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Home > Hardware Reviews > PC Parts

Tuesday, September 21, 2004
AMD Athlon 64 3800+

1. Introduction

AMD Athlon 64 3800+ - Page 1

- Introduction

Last year, Advanced Micro Devices introduced us to the first two Athlon 64-bit processors. The Athlon 3000+ and FX-51 were built for 754 and 940-pin sockets respectively. Now AMD once again changed its CPU design and came up with a new socket infrastructure, the 939-pin socket, which seems to be the future of the Athlon 64 processors with its main competitor being the S-940.

The 939 socket processors offer the same class performance as the 940-pin but with less cost for the motherboard manufacturers since it only requires a 4-layer PCB, compared to the 7-9 layer requirement of the previous generation.

However, the most important difference might be the fact that the 939 no longer requires registered RAM modules. Registered RAM uses some registers or buffers that intercept the data transfer and delay it for one clock cycle to make sure that all data is error free and transferred successfully. Registered DIMMs are basically designed for servers and systems where data integrity is a primary issue. This is why the 940-pin FX processors are often characterized as being designed for workstation computers.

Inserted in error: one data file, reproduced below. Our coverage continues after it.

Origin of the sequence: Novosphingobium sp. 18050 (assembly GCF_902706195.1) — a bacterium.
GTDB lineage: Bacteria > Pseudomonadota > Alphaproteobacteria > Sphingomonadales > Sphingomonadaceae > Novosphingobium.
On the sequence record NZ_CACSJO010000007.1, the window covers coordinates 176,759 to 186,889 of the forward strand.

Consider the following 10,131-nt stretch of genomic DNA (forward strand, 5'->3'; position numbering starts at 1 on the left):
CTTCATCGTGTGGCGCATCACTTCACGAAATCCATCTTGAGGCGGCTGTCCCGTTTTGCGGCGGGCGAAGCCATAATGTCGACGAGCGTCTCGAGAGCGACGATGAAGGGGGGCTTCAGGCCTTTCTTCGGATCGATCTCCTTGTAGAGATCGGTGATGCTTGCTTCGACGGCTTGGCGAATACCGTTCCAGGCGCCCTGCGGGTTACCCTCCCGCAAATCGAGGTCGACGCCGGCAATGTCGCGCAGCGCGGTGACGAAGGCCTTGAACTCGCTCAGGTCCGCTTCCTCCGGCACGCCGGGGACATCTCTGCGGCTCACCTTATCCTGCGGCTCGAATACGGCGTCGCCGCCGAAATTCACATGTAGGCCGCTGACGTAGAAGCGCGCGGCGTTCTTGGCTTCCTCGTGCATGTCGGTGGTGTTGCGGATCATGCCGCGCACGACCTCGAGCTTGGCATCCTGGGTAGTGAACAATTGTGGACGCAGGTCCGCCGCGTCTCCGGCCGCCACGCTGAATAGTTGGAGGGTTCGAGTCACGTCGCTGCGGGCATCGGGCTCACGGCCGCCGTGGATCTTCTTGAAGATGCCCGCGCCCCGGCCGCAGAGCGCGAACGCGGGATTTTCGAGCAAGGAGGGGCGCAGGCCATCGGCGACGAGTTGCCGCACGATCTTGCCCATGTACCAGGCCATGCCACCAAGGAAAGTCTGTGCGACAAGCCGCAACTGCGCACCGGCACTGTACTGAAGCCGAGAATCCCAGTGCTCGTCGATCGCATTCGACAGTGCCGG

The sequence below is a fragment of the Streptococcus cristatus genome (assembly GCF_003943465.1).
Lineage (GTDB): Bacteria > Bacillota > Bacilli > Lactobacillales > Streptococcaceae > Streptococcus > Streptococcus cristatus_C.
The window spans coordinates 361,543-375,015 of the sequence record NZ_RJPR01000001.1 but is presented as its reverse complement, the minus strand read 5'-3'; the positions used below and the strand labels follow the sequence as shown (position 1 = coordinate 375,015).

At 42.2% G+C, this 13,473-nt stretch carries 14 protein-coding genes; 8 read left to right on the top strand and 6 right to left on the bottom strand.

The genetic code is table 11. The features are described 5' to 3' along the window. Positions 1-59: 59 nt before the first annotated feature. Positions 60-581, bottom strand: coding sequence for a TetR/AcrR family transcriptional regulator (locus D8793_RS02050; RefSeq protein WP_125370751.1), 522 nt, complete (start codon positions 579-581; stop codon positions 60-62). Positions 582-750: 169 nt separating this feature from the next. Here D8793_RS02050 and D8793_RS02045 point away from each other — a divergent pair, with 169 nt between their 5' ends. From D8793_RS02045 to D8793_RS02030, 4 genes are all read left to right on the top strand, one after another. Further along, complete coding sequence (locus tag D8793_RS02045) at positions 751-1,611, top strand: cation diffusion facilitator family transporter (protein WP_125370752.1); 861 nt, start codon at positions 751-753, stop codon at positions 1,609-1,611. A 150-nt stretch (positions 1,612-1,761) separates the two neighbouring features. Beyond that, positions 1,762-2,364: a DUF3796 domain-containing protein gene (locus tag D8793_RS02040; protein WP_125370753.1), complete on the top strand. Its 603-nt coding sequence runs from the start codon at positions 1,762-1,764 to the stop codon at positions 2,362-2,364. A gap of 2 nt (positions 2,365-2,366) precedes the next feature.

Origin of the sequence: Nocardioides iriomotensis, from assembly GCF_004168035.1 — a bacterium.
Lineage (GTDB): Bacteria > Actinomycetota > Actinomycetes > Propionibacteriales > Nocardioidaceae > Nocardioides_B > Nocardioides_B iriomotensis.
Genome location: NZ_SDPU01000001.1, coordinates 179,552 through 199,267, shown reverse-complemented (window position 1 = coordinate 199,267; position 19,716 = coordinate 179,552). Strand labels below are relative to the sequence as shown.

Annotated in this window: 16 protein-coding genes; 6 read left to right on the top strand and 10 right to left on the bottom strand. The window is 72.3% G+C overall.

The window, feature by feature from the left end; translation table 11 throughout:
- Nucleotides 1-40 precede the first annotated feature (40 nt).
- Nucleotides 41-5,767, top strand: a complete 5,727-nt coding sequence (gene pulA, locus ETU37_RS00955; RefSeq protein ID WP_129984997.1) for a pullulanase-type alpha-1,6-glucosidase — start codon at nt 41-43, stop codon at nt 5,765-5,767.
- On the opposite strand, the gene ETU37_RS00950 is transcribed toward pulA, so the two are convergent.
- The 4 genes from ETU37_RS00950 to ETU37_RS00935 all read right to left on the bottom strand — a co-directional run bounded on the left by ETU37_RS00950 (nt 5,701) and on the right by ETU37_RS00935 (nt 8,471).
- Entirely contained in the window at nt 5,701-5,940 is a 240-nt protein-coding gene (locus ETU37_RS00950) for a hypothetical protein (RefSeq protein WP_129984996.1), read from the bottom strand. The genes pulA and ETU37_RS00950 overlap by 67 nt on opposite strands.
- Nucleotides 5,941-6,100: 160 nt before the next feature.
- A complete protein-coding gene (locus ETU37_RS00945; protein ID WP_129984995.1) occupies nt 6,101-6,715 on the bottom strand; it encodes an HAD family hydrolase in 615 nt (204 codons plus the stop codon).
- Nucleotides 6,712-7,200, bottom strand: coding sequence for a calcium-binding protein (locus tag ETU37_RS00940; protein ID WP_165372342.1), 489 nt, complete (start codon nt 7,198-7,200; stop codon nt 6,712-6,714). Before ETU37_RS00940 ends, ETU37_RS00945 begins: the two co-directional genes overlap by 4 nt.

Socket 939 Socket 940

So with registered RAM being more expensive than unbuffered RAM, S-939 makes a cost-effective solution, convenient for gaming and personal computers.

Let's take a look at the following table showing all the AMD 64-bit Athlon processors and some of their major differences.

Model Number

Frequency

L2 Cache

Socket Type

3800+

2.4GHz

512KB

939-pin

3700+

2.4GHz

1024KB

754-pin

3500+

2.2GHz

512KB

939-pin

3400+

2.4GHz

512KB

754-pin

3200+

2.2GHz

512KB

754-pin

3000+

2.0GHz

512KB

754-pin

FX-51

2.2GHz

1024KB

940-pin

FX-53

2.4GHz

1024KB

940-pin

FX-53

2.4GHz

1024KB

939-pin

As you can see, the 939-pin socket seems to take over the S-754 and S-940 on both Athlon 64 and Athlon FX families.

Athlon 64 processor architecture

In this review, we had the opportunity to test the 3800+, the latest and very promising platform in the Athlon 64 family by AMD.




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